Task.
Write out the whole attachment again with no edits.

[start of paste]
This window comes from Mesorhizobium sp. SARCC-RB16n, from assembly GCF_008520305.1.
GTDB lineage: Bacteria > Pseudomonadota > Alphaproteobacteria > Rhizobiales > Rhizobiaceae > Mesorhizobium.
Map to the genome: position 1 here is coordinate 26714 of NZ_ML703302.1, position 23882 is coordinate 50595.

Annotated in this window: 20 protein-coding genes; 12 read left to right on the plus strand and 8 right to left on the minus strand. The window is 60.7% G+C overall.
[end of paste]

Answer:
This window comes from Mesorhizobium sp. SARCC-RB16n, from assembly GCF_008520305.1.
GTDB lineage: Bacteria > Pseudomonadota > Alphaproteobacteria > Rhizobiales > Rhizobiaceae > Mesorhizobium.
Map to the genome: position 1 here is coordinate 26714 of NZ_ML703302.1, position 23882 is coordinate 50595.

Annotated in this window: 20 protein-coding genes; 12 read left to right on the plus strand and 8 right to left on the minus strand. The window is 60.7% G+C overall.